Vegas Seven

Arts & Entertainment

  • Arts & Entertainment

    Best Art Show

    David Sanchez Burr’s Beyond Sunrise Mountain at Clark County Government Center Rotunda Gallery earlier this year was a thought-provoking autobiographical multimedia installation. At the show’s reception, a flamenco dancer tangoed while a guitarist plucked nylon-stringed chords, a nod to Burr’s Spanish roots. The artist himself strummed electric guitar—feedback emanating from speaker-housing sculptures of imploded Strip hotels. Black balloons, helium-sapped, fell. Billboards caked with red mud, dried and flaked off.

  • Arts & Entertainment

    Best Actor

    Good-ness, gra-cious, great balls of acting fire! Swallowing the scenery, belching, then swallowing some more, Martin Kaye jumps into the heart, soul and skin of rock trailblazer Jerry Lee Lewis in the resident production of Million Dollar Quartet at Harrah’s. The Brit-born, live-wire actor with the mop of blond curls pounds the 88s, leaps atop the piano and tosses off one-liners with smart-bomb precision, detonating across the stage.

  • Arts & Entertainment

    Best Vegas Movie Moment

    Much funnier than the horrid Hangover Part III, The Incredible Burt Wonderstone satirizes the out-of-control-for-far-too-long egos of the Strip’s headlining magicians. While he’s almost outshined by Jim Carrey’s sado-masochistic Criss Angel caricature, Steve Carell’s falling-star protagonist unveils a neat feat. He manages to potshoot David Copperfield by having groupies sign consent forms even as he invites these ladies to witness the Biggest Bed in All of Las Vegas: “Would you like to see it?” he says.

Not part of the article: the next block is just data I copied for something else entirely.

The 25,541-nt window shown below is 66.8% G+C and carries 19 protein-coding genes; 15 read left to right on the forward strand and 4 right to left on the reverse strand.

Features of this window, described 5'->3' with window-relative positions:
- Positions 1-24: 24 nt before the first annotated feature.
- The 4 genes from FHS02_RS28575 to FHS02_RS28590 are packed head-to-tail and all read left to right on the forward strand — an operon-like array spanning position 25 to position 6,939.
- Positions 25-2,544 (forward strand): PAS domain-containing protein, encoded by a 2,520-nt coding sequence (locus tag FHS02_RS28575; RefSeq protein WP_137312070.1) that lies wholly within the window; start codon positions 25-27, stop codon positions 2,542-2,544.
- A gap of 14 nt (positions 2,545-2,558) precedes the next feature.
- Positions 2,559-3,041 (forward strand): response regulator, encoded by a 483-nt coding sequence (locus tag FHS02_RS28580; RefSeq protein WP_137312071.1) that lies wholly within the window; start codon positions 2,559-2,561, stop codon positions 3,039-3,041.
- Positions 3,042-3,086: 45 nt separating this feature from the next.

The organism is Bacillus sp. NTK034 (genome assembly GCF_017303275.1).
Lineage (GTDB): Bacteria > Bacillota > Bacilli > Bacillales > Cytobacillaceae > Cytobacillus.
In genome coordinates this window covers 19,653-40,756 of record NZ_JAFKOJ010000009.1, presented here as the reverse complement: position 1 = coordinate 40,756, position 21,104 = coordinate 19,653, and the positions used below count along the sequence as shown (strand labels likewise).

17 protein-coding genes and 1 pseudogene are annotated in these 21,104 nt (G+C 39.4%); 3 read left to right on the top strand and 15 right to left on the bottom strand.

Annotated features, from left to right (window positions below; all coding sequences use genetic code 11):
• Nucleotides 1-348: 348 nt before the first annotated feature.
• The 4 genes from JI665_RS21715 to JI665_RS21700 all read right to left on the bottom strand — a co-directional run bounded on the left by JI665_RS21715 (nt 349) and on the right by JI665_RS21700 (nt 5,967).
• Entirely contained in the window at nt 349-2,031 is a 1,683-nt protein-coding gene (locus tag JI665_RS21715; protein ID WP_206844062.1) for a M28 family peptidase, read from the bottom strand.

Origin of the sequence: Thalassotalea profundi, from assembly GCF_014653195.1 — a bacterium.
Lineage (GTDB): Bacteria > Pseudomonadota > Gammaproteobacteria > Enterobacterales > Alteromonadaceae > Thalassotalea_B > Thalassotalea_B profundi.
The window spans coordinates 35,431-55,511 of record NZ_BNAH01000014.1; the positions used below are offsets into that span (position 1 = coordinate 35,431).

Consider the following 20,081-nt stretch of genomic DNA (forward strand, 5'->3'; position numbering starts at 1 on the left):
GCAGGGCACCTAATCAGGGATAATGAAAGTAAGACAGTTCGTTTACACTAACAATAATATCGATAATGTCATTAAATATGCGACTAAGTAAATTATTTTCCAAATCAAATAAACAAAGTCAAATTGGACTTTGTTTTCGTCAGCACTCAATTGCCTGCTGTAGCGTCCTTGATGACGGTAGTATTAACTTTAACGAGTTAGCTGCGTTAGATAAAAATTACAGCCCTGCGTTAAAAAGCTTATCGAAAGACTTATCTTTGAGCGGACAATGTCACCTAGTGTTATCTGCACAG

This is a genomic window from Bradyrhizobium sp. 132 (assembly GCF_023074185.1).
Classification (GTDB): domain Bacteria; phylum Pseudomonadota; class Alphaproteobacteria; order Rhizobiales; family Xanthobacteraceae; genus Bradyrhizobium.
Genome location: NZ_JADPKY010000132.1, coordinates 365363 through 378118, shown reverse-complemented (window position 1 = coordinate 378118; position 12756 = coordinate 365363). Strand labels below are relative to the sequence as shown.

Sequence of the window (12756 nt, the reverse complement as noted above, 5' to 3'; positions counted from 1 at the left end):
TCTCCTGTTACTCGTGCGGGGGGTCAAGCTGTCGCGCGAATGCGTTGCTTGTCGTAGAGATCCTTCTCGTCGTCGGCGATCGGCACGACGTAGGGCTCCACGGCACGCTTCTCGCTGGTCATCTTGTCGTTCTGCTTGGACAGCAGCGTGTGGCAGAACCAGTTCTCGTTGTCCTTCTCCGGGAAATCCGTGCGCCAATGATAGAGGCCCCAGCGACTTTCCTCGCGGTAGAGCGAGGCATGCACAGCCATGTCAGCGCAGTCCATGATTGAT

• Arts & Entertainment

    Best Standup Act

    Any year where Don Rickles plays at The Orleans makes it hard for any other act to get in consideration as the best stand-up in the city, but a one-off at the Palms was stunning for the quality of comedy as well as the unlikely source.

  • Arts & Entertainment

    Best Nevada Author

    In 1872, Mark Twain published Roughing It, a memoir of his travels through the Wild West, including the Nevada Territory. More than 140 years later, we finally get an update on the still (mostly) untamed land and its people. The 10 short stories in Battleborn (Riverhead, $26)—the debut collection by Pahrump-raised author Claire Vaye Watkins—give dimension to characters that the rest of the world sees only as stereotypes, if it sees them at all. In turn, the world has taken notice.

  • Arts & Entertainment

    Best Strip Headliner

    While we’re tempted to divide this category into three headliners—i.e., Coco Austin and her enormous twin assets—we’ll count them all as one big, sexy, high-wattage headliner. Injecting renewed vigor into the erotic production spectacle Peepshow as Bo Peep after the departure of Holly Madison, the Ice Loves Coco reality-show star proves she’s more than just her mammaries, but a genuine presence onstage.

  • Arts & Entertainment

    Best Free Show

    His talent is bigger than the small venues that contain him, which is a win for music fans on a budget. Franky Perez, the barrel-voiced singer-songwriter-guitarist and Las Vegas native has just begun two free residencies, at Quinn’s Irish Pub at Green Valley Ranch and at Jacks at Palace Station (9 p.m. Thursdays and Fridays, respectively). If you’ve never heard of him, blame past substance-abuse issues, which slowed his career but, in retrospect, have given his musicianship extra depth.

  • Arts & Entertainment

    Best Vegas Reality-Show Star

    Pawn Stars is the reality show gift that keeps on giving, begetting Counting Cars and creating an, ahem, vehicle for its star, Danny Koker. Koker, the gravel-voiced, easygoing mechanic who runs the shop, had a ratings hit right off the rip, premiering to 4.3 million as the History Channel’s highest-rated debut. The show just wrapped a second season and is already filming its third, propelled as much by Koker’s relentless, infectious positivity as it is by the sweet whips that come out of his garage.